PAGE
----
As the polls attest, the majority of Americans who support civil unions for gay couples has been steadily growing. Younger voters are fine with marriage. Generational changeover will seal the deal. Crunching all the numbers, the poll maven Nate Silver sees same-sex marriage achieving majority support “at some point in the 2010s.”

Iowa and Vermont were the tipping point because they struck down the right’s two major arguments against marriage equality. The unanimous ruling of the seven-member Iowa Supreme Court proved that the issue is not merely a bicoastal fad. The decision, written by Mark Cady, a Republican appointee, was particularly articulate in explaining that a state’s legalization of same-sex marriage has no effect on marriage as practiced by religions. “The only difference,” the judge wrote, is that “civil marriage will now take on a new meaning that reflects a more complete understanding of equal protection of the law.”

Some opponents grumbled anyway, reviving their perennial complaint, dating back to Brown v. Board of Education, about activist judges. But the judiciary has long played a leading role in sticking up for the civil rights of minorities so they’re not held hostage to a majority vote. Even if the judiciary-overreach argument had merit, it was still moot in Vermont, where the State Legislature, not a court, voted to make same-sex marriage legal and then voted to override the Republican governor’s veto.
As the case against equal rights for gay families gets harder and harder to argue on any nonreligious or legal grounds, no wonder so many conservatives are dropping the cause. And if Fox News and Rick Warren won’t lead the charge on same-sex marriage, who on the national stage will take their place? The only enthusiastic contenders seem to be Republicans contemplating presidential runs in 2012. As Rich Tafel, the former president of the gay Log Cabin Republicans, pointed out to me last week, what Iowa giveth to the Democrats, Iowa taketh away from his own party. As the first stop in the primary process, the Iowa caucuses provided a crucial boost to Barack Obama’s victorious and inclusive Democratic campaign in 2008. But on the G.O.P. side, the caucuses tilt toward the exclusionary hard right.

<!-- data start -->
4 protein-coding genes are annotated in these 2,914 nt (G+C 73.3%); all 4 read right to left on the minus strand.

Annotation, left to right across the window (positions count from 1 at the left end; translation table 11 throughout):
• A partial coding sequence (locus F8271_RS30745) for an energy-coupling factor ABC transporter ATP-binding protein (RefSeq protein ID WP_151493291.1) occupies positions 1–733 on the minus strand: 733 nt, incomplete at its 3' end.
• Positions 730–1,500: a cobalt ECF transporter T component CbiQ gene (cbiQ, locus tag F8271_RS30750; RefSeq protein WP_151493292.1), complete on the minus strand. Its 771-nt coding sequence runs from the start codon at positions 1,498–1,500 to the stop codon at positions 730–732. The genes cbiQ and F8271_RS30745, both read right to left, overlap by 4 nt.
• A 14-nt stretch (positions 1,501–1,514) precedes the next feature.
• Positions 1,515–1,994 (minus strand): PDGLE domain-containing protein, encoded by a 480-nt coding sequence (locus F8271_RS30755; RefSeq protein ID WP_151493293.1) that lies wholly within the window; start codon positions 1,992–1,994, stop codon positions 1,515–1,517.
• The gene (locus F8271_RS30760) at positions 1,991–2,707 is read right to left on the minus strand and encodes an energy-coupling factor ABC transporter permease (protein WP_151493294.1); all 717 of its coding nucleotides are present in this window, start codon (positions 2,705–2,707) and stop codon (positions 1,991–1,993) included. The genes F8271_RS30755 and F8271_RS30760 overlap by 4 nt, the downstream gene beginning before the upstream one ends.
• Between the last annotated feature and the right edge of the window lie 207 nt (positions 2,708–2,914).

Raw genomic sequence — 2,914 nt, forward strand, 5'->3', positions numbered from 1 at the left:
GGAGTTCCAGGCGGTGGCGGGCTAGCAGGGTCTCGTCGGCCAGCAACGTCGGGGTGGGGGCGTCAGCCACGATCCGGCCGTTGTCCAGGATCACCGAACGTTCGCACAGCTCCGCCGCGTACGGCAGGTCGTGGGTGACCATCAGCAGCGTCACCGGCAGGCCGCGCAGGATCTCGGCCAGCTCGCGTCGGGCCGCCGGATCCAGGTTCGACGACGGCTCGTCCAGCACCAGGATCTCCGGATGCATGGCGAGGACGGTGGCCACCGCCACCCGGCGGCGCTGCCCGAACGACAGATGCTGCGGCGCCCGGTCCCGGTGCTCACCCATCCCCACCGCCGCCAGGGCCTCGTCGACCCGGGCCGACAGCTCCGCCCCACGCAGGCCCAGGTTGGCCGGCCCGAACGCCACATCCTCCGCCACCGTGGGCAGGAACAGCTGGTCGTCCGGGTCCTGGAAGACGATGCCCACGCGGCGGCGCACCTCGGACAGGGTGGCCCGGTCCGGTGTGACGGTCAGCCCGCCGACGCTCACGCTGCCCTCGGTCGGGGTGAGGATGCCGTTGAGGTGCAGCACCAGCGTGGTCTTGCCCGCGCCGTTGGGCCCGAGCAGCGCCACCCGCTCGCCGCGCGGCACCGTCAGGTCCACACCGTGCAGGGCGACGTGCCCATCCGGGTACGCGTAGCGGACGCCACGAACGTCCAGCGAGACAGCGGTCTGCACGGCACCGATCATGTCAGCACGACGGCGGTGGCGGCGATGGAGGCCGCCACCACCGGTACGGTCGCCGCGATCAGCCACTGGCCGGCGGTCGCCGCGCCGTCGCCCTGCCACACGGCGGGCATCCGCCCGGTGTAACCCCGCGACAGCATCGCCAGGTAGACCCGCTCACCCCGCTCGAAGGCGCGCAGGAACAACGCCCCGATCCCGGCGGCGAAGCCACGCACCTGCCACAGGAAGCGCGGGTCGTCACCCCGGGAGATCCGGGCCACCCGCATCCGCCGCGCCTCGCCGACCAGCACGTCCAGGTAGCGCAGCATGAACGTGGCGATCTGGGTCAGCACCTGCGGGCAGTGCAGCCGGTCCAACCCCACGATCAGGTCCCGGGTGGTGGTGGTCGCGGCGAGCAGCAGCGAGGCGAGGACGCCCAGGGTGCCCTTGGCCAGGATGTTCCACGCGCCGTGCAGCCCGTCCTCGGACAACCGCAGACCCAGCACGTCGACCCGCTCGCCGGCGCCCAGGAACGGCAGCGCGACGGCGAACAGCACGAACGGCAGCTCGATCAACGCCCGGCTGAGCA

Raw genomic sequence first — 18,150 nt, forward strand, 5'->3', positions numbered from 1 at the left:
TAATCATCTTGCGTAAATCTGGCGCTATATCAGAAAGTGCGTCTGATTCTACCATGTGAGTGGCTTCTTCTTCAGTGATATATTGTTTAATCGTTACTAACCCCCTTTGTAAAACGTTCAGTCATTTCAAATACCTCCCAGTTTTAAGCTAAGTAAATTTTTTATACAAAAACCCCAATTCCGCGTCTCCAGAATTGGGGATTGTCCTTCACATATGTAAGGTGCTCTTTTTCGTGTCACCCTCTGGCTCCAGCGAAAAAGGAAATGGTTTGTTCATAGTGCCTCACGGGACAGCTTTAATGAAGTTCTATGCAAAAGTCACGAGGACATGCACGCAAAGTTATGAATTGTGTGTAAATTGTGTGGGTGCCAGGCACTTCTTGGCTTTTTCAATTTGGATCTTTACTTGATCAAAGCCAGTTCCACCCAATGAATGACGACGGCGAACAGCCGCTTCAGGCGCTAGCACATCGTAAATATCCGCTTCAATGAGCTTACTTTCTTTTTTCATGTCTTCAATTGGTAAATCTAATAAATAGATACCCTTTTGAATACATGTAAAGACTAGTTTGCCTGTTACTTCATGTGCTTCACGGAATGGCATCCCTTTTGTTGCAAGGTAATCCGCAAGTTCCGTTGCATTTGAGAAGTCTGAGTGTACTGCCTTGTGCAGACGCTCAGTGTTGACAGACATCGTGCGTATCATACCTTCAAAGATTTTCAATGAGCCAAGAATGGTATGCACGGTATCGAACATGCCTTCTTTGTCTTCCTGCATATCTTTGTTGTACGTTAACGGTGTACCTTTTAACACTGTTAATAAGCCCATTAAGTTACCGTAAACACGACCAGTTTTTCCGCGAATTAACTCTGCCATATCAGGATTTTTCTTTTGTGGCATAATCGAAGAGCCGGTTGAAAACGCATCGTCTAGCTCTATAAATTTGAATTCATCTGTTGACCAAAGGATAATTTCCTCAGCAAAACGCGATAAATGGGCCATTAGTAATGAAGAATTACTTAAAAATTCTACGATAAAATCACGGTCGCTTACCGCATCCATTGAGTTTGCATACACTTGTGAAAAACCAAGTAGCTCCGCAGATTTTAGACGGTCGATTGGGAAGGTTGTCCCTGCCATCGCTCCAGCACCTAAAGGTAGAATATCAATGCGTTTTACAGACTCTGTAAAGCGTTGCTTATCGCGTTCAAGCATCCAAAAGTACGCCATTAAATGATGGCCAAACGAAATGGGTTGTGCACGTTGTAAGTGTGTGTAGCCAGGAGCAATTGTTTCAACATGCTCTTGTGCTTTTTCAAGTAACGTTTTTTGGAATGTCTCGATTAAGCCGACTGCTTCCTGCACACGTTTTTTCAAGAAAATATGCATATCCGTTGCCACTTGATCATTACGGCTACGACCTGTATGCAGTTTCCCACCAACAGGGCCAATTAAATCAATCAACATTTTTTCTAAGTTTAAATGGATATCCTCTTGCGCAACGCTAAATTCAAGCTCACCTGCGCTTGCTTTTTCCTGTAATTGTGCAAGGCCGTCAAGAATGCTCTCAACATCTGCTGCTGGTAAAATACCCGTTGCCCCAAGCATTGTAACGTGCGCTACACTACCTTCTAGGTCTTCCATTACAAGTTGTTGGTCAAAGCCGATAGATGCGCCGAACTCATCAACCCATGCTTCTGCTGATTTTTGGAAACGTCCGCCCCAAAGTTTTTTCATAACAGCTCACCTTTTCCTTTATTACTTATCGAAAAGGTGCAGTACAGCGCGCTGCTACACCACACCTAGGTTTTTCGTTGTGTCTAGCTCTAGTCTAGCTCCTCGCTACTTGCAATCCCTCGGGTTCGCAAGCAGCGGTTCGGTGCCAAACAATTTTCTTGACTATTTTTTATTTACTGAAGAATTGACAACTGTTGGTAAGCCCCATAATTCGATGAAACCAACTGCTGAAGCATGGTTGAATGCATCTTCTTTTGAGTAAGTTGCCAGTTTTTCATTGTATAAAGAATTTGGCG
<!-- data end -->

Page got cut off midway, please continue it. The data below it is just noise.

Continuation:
In 2008, 60 percent of Iowa’s Republican caucus voters were evangelical Christians. Mike Huckabee won. That’s the hurdle facing the party’s contenders in 2012, which is why Romney, Palin and Gingrich are now all more vehement anti-same-sex-marriage activists than Rick Warren. Palin even broke with John McCain on the issue during their campaign, supporting the federal marriage amendment that he rejects. This month, even as the father of Palin’s out-of-wedlock grandson challenged her own family values and veracity, she nominated as Alaskan attorney general a man who has called gay people “degenerates.” Such homophobia didn’t even play in Alaska — the State Legislature voted the nominee down — and will doom Republicans like Palin in national elections.

One G.O.P. politician who understands this is the McCain-Palin 2008 campaign strategist, Steve Schmidt, who on Friday urged his party to join him in endorsing same-sex marriage. Another is Jon Huntsman Jr., the governor of Utah, who in February endorsed civil unions for gay couples, a position seemingly indistinguishable from Obama’s. Huntsman is not some left-coast Hollywood Republican. He’s a Mormon presiding over what Gallup ranks as the reddest state in the country.

“We must embrace all citizens as equals,” Huntsman told me in an interview last week. “I’ve always stood tall on this.” Has he been hurt by his position? Not remotely. “A lot of people gave the issue more scrutiny after it became the topic of the week,” he said, and started to see it “in human terms.” Letters, calls, polls and conversations with voters around the state all confirmed to him that opinion has “shifted quite substantially” toward his point of view. Huntsman’s approval rating now stands at 84 percent.

He believes that social issues should not be a priority for Republicans in any case during an economic crisis. He also is an outspoken foe of the “nativist language” that has marked the G.O.P. of late. Huntsman doesn’t share “the view of some” that “the party was created in 1980.” He yearns for it to reclaim Lincoln’s faith in “individual dignity.”

As marital equality haltingly but inexorably spreads state by state for gay Americans in the years to come, Utah will hardly be in the lead to follow Massachusetts, Connecticut, Iowa and Vermont. But the fact that it too is taking its first steps down that road is extraordinary. It is justice, not a storm, that is gathering. Only those who have spread the poisons of bigotry and fear have any reason to be afraid.

Californians Against Hate Kicks Off Ad Campaign in 6 Northeast States

Friday, April 17th, 2009

Californians Against Hate Kicks Off
Ad Campaign in 6 Northeast States

The Mormons are Coming, The Mormons are Coming!”